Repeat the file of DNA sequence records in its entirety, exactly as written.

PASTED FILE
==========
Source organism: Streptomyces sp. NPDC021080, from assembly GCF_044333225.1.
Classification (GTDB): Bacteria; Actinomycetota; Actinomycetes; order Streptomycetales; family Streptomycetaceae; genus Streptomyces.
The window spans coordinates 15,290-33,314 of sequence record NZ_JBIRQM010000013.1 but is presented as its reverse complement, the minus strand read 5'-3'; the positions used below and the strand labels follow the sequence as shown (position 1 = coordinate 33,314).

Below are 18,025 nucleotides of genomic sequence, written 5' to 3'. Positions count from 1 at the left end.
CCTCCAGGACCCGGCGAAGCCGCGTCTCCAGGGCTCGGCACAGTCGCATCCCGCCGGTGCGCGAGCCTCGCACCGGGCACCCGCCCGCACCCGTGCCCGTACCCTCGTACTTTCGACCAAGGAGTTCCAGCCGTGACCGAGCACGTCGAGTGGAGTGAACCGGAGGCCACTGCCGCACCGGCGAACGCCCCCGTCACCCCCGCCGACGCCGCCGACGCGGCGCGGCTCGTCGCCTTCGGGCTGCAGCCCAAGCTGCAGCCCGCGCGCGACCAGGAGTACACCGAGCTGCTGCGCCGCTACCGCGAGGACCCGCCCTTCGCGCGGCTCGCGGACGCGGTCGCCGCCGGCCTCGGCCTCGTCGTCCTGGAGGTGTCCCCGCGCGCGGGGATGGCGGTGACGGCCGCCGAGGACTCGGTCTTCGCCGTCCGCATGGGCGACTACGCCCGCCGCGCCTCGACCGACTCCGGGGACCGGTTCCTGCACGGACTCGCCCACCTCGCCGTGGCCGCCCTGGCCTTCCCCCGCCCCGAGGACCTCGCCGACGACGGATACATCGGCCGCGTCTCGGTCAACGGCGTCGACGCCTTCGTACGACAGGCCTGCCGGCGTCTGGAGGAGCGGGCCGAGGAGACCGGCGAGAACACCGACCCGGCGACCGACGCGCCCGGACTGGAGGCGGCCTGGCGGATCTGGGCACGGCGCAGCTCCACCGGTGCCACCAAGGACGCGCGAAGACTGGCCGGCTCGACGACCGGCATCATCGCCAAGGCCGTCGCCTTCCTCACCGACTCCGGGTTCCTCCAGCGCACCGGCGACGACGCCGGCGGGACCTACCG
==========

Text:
Source organism: Streptomyces sp. NPDC021080, from assembly GCF_044333225.1.
Classification (GTDB): Bacteria; Actinomycetota; Actinomycetes; order Streptomycetales; family Streptomycetaceae; genus Streptomyces.
The window spans coordinates 15,290-33,314 of sequence record NZ_JBIRQM010000013.1 but is presented as its reverse complement, the minus strand read 5'-3'; the positions used below and the strand labels follow the sequence as shown (position 1 = coordinate 33,314).

Below are 18,025 nucleotides of genomic sequence, written 5' to 3'. Positions count from 1 at the left end.
CCTCCAGGACCCGGCGAAGCCGCGTCTCCAGGGCTCGGCACAGTCGCATCCCGCCGGTGCGCGAGCCTCGCACCGGGCACCCGCCCGCACCCGTGCCCGTACCCTCGTACTTTCGACCAAGGAGTTCCAGCCGTGACCGAGCACGTCGAGTGGAGTGAACCGGAGGCCACTGCCGCACCGGCGAACGCCCCCGTCACCCCCGCCGACGCCGCCGACGCGGCGCGGCTCGTCGCCTTCGGGCTGCAGCCCAAGCTGCAGCCCGCGCGCGACCAGGAGTACACCGAGCTGCTGCGCCGCTACCGCGAGGACCCGCCCTTCGCGCGGCTCGCGGACGCGGTCGCCGCCGGCCTCGGCCTCGTCGTCCTGGAGGTGTCCCCGCGCGCGGGGATGGCGGTGACGGCCGCCGAGGACTCGGTCTTCGCCGTCCGCATGGGCGACTACGCCCGCCGCGCCTCGACCGACTCCGGGGACCGGTTCCTGCACGGACTCGCCCACCTCGCCGTGGCCGCCCTGGCCTTCCCCCGCCCCGAGGACCTCGCCGACGACGGATACATCGGCCGCGTCTCGGTCAACGGCGTCGACGCCTTCGTACGACAGGCCTGCCGGCGTCTGGAGGAGCGGGCCGAGGAGACCGGCGAGAACACCGACCCGGCGACCGACGCGCCCGGACTGGAGGCGGCCTGGCGGATCTGGGCACGGCGCAGCTCCACCGGTGCCACCAAGGACGCGCGAAGACTGGCCGGCTCGACGACCGGCATCATCGCCAAGGCCGTCGCCTTCCTCACCGACTCCGGGTTCCTCCAGCGCACCGGCGACGACGCCGGCGGGACCTACCG